Transport Canada spokeswoman Yvette Myers said investigators have also found another unrelated problem on the MV Marathassa contributed to the spill but declined to provide details because of an ongoing investigation.
Hours after her update, the B.C. government came under fire from New Democrats over the federal response to the spill that started on Wednesday night and continued overnight.
Myers told a news conference Monday that problems arose in a section of the ship, known as a duct keel, which is a tunnel that runs along the centre line of a vessel and carries pipes.
"We have found evidence of some mechanical problems with pumping, with some of the valves and the piping system," she said. "This caused the oil to leak into the duct keel."
On its own, she said, the leak would have only caused a "mess" in the ship's hull and the fuel would not have gone anywhere without the unrelated issue that investigators discovered.
The bunker fuel that gushed out soiled several beaches along English Bay and Burrard Inlet.
Canadian Coast Guard commissioner Jody Thomas said 80 per cent of the estimated spill had been cleaned up by Thursday and what's left is "a negligible amount."
She said the cleanup of the spill has cost "a lot of money" and will be the responsibility of the ship's owners, but she declined to provide an estimate.
Environment Canada spokesman Owen Rusticus said the estimated 2,700 litres of fuel is based on the observations of investigators who flew above the spill.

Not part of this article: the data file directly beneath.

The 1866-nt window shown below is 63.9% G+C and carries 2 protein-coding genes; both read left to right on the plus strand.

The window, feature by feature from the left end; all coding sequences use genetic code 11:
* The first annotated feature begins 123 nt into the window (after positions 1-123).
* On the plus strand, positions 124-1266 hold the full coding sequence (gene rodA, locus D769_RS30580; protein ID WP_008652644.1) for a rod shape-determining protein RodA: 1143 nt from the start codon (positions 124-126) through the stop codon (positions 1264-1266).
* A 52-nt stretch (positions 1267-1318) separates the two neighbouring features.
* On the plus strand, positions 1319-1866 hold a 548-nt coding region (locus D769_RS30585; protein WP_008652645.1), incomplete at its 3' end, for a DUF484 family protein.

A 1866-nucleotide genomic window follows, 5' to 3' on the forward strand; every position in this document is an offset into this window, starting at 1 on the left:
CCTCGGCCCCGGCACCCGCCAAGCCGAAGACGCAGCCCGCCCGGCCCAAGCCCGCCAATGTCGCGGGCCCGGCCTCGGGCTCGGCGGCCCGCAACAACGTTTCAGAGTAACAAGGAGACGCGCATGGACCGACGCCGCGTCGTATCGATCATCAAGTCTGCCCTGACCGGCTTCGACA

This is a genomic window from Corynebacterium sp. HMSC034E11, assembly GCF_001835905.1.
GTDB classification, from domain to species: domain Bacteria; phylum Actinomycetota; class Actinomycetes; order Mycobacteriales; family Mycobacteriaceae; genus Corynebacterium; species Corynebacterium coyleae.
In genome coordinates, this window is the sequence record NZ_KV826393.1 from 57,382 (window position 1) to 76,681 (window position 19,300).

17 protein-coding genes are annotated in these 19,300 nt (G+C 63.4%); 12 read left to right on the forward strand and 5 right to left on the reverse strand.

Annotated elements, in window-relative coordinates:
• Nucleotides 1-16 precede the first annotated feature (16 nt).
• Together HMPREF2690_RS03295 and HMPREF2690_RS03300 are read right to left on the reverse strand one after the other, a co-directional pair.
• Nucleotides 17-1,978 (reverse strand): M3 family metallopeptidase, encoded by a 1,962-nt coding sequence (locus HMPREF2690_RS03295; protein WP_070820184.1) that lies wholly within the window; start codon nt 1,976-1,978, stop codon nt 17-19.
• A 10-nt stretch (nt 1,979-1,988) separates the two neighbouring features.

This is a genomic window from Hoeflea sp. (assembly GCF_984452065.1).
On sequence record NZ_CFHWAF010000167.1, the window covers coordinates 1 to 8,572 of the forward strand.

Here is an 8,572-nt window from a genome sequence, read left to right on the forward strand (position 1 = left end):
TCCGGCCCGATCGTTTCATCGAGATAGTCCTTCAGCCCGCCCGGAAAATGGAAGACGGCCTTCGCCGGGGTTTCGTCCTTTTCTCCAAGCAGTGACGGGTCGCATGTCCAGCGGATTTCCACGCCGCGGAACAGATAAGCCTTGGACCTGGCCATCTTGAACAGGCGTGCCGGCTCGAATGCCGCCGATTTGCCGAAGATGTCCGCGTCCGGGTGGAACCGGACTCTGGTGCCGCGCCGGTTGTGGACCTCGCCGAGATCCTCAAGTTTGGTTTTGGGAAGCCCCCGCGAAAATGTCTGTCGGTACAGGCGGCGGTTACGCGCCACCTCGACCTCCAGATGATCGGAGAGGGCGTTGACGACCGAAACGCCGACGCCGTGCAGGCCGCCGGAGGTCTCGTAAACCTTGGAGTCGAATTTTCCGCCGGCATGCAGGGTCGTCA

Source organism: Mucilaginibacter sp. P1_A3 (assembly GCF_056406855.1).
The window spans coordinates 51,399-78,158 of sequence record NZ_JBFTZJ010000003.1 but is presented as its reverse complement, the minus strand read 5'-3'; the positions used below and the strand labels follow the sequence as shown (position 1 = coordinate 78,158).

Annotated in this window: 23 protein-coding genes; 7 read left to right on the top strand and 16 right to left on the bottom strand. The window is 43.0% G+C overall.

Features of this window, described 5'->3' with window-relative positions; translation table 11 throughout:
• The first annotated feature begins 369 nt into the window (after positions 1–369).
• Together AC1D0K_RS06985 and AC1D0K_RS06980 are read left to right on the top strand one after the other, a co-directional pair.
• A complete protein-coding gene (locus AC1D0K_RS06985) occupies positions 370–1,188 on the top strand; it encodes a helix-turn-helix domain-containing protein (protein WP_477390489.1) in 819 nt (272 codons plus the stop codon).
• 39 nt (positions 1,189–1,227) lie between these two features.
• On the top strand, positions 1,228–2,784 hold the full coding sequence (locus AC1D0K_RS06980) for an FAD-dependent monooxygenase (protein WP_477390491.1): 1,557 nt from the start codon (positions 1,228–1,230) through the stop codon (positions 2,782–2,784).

He said a plane sensor mapped the extent of the spill on the water, and crew members observed it.
"The 2,700-litre estimate is a conservative estimate that is based on the thickness of the oil in combination with its appearance on the surface, and then the actual area," Rusticus said.
Myers said it could take several days or even a week to determine how much fuel spilled.
Investigators will calculate how much fuel the MV Marathassa carried when it left Japan, how much it burned en route to Vancouver, how much was located in the duct keel and how much likely evaporated.
"The vessel owners and the crew are co-operating fully with our investigation," she said.
Opposition NDP Leader John Horgan said in the B.C. legislature Monday that the Liberal government should demand that the federal government defend B.C.'s coast, just as they defend Canada's East Coast.
New Democrat Spencer Chandra Herbert, who represents Vancouver's West End, said his constituents can't use the beaches because of the spill.
"When will there be action?" he said. "When will this government actually do more than just talk and wag their finger?"
Environment Minister Mary Polak said the Canadian Coast Guard showed no leadership at the start of the crisis, but the federal agency has stepped up after the province made repeated requests.
"The response to this spill was unacceptable," she said. "It was not world class."
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